Frida van Til, Loosjes’ achttiende-eeuwse Watergeuzen. Hoe een auteur geschiedenis en literatuur naar zijn hand zet.
This article focuses on the heroic play De Watergeuzen by the author, bookseller and editor Adriaan Loosjes. In 1790 he published this play for the first time, and in 1796 the directors of the Nationale Schouwburg asked him to publish De Watergeuzen again. In preparing the text for the second edition, Loosjes rewrote a number of passages, especially the one referring to William of Orange. Loosjes erased his name and all the references to him. Why? Since France had invaded the Republic in 1795, the political situation had changed so much that any reference to him or other members of the House of Orange was no longer acceptable. But in rewriting De Watergeuzen, Loosjes was probably not driven by idealism alone.
De Achttiende Eeuw 45 (2013) nr.2
Herman Roodenburg, Verklaring der plaat
Dirk van Waelderen, Feest in Brussel na de inname van de stad Buda in 1686. De analyse van een politiek prentenverhaal van Romeyn de Hooghe
In September 1686 Brussels was the scene of triumphal celebrations organised by Prince Eugene Alexander of Thurn and Taxis (1652-1714) and the Spanish Habsburg governor Francisco Antonio de Agurta, marquis of Castanaga (1640-1702). After being in possession of the Ottoman Turks for 150 years, Buda, the Hungarian capital, was conquered by the Habsburg Austrian emperor, Leopold I (1640-1705). This highly symbolic victory at Buda over the Turks was celebrated throughout the Habsburg empire and beyond. The Dutch printer and artist Romeyn de Hooghe (1645-1708) covered the celebrations in Brussels in a set of engravings. These printed engravings tell a unique story of how the Brussels public sphere experienced and celebrated the conquest of Buda by the Habsburgs by portraying the Ottomans as a distinct people. This article is based on a textual and iconographic analysis of these prints and engravings displaying the different stages of the celebrations.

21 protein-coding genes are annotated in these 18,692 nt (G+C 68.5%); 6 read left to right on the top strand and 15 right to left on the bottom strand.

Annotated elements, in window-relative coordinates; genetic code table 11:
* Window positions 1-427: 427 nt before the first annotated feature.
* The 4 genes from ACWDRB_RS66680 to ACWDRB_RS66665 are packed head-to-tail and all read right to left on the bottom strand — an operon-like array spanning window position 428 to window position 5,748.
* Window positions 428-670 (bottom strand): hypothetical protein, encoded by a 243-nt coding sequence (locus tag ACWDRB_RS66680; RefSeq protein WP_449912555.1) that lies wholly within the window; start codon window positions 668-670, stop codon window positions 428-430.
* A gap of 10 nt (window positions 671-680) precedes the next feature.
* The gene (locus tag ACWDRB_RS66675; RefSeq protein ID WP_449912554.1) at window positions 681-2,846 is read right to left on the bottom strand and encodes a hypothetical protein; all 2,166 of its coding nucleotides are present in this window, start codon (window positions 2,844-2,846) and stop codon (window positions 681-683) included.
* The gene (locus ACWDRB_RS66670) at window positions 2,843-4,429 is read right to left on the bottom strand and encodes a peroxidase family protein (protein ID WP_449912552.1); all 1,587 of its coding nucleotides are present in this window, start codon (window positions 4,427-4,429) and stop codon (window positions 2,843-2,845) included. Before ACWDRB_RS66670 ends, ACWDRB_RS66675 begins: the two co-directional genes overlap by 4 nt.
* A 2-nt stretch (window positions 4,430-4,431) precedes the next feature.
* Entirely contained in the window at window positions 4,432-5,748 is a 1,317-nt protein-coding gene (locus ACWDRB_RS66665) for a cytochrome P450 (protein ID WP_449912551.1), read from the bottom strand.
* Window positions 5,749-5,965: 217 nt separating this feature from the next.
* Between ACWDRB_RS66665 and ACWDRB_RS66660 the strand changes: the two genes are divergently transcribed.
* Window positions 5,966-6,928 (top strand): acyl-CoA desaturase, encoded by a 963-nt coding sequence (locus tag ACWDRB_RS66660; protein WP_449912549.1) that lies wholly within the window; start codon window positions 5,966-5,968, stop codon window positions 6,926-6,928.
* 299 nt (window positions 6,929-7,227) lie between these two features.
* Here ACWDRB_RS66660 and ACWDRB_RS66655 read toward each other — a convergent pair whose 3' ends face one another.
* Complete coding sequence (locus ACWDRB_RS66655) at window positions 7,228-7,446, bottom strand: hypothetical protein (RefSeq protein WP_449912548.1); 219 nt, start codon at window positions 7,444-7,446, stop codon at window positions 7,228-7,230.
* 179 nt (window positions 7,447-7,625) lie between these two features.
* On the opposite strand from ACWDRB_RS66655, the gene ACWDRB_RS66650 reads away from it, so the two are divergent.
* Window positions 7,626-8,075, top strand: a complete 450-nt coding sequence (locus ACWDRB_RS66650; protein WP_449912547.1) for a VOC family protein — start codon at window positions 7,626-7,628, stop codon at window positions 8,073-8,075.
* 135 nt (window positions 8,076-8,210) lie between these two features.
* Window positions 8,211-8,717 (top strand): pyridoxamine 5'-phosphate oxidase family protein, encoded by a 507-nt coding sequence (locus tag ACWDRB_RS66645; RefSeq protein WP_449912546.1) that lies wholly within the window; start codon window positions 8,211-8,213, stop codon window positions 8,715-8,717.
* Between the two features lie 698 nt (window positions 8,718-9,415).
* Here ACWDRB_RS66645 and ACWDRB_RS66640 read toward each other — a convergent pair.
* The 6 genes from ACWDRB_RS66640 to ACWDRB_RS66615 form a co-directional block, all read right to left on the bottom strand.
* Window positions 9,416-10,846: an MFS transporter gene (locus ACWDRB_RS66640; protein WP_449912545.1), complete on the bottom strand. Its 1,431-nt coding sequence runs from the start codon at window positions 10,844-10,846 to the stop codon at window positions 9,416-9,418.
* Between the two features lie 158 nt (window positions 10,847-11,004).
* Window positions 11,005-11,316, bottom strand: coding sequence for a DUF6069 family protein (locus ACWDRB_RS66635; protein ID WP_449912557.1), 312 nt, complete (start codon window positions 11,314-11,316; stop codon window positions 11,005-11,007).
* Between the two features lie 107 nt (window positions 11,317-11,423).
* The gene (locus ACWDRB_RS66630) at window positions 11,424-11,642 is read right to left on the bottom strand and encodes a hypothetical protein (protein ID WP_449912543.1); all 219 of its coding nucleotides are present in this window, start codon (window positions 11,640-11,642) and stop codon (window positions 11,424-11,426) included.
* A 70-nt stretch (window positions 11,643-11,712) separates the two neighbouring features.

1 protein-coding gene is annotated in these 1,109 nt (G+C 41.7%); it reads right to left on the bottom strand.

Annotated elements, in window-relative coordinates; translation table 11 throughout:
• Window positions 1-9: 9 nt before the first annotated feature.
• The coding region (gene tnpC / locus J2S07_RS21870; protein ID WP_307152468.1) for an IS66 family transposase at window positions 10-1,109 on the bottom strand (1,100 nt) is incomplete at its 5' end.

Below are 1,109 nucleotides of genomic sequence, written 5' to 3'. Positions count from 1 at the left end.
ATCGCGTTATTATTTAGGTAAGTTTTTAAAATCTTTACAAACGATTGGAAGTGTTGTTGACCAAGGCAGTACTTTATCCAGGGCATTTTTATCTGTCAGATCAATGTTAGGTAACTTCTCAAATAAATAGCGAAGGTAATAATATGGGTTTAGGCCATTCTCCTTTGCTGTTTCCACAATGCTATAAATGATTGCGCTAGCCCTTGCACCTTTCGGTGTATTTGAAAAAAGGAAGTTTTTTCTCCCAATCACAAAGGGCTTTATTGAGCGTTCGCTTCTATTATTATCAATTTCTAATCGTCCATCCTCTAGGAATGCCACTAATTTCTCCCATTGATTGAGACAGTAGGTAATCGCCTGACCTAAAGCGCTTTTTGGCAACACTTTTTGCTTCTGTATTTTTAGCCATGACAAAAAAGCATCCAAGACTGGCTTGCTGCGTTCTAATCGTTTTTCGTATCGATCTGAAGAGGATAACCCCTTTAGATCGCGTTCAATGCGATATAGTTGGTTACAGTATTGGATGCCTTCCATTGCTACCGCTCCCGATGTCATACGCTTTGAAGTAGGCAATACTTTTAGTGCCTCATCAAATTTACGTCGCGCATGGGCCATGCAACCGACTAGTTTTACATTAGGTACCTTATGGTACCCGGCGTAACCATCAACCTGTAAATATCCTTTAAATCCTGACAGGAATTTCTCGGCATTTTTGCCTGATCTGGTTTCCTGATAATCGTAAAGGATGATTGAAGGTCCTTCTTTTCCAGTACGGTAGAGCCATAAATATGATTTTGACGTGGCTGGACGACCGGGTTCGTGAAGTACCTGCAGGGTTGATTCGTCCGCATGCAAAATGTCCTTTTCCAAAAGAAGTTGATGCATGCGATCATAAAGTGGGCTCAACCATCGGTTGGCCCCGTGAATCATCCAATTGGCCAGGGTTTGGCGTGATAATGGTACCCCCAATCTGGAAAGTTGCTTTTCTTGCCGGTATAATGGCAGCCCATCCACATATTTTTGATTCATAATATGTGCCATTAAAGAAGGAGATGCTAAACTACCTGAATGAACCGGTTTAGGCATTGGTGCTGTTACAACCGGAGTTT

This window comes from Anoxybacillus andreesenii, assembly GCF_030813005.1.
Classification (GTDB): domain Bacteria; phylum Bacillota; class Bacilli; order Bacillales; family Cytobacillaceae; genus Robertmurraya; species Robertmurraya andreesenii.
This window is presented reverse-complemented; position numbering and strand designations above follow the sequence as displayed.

Floris B. Verhaart, Scholars and the public sphere: the transmission of knowledge via polemics in the Republic of Letters at the turn of the eighteenth century
Who or what did early modern scholars in Europe have in mind when they referred to the ‘public’ and at what point in the eighteenth or even the seventeenth century can we speak of the ‘public sphere’ as discussed by Jürgen Habermas in his Strukturwandel der Öffentlichkeit (1962)? In this article I will shed more light on these questions by looking at the work of Jean Le Clerc (1657-1736) and Pieter Burman (1668-1741). These two scholars were the protagonists in a fierce polemic about the right approach to classical scholarship at the turn of the eighteenth century. I will show that Le Clerc and Burman held clear views about their interaction with differing groups of readers and that the dynamics of the polemic stimulated these two scholars to come up with strategies to communicate their ideas as effectively as possible to different kinds of readers, both fellow experts and a general reading public.